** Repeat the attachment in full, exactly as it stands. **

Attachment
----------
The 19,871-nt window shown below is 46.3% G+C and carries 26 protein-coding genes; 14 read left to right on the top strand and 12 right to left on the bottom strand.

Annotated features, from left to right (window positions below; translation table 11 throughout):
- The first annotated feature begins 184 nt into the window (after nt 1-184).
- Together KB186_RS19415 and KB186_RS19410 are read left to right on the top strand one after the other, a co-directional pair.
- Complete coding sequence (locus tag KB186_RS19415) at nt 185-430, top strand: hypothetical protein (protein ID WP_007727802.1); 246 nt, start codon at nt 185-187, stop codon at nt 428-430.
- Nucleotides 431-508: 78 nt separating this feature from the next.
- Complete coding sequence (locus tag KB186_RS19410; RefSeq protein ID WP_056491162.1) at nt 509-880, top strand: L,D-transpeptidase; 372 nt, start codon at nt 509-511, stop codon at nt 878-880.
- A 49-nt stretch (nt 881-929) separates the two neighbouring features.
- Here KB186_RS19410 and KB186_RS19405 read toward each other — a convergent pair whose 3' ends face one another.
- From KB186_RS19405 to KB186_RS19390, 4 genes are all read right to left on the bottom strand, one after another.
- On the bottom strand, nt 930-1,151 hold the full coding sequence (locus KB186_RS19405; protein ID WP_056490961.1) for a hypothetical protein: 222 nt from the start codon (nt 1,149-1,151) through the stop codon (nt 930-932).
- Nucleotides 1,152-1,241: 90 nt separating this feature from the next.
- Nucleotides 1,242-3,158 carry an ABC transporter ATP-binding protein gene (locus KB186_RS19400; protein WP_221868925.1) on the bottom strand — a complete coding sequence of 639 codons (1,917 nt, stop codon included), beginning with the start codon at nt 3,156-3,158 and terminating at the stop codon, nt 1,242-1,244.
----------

The 19,871-nt window shown below is 46.3% G+C and carries 26 protein-coding genes; 14 read left to right on the top strand and 12 right to left on the bottom strand.

Annotated features, from left to right (window positions below; translation table 11 throughout):
- The first annotated feature begins 184 nt into the window (after nt 1-184).
- Together KB186_RS19415 and KB186_RS19410 are read left to right on the top strand one after the other, a co-directional pair.
- Complete coding sequence (locus tag KB186_RS19415) at nt 185-430, top strand: hypothetical protein (protein ID WP_007727802.1); 246 nt, start codon at nt 185-187, stop codon at nt 428-430.
- Nucleotides 431-508: 78 nt separating this feature from the next.
- Complete coding sequence (locus tag KB186_RS19410; RefSeq protein ID WP_056491162.1) at nt 509-880, top strand: L,D-transpeptidase; 372 nt, start codon at nt 509-511, stop codon at nt 878-880.
- A 49-nt stretch (nt 881-929) separates the two neighbouring features.
- Here KB186_RS19410 and KB186_RS19405 read toward each other — a convergent pair whose 3' ends face one another.
- From KB186_RS19405 to KB186_RS19390, 4 genes are all read right to left on the bottom strand, one after another.
- On the bottom strand, nt 930-1,151 hold the full coding sequence (locus KB186_RS19405; protein ID WP_056490961.1) for a hypothetical protein: 222 nt from the start codon (nt 1,149-1,151) through the stop codon (nt 930-932).
- Nucleotides 1,152-1,241: 90 nt separating this feature from the next.
- Nucleotides 1,242-3,158 carry an ABC transporter ATP-binding protein gene (locus KB186_RS19400; protein WP_221868925.1) on the bottom strand — a complete coding sequence of 639 codons (1,917 nt, stop codon included), beginning with the start codon at nt 3,156-3,158 and terminating at the stop codon, nt 1,242-1,244.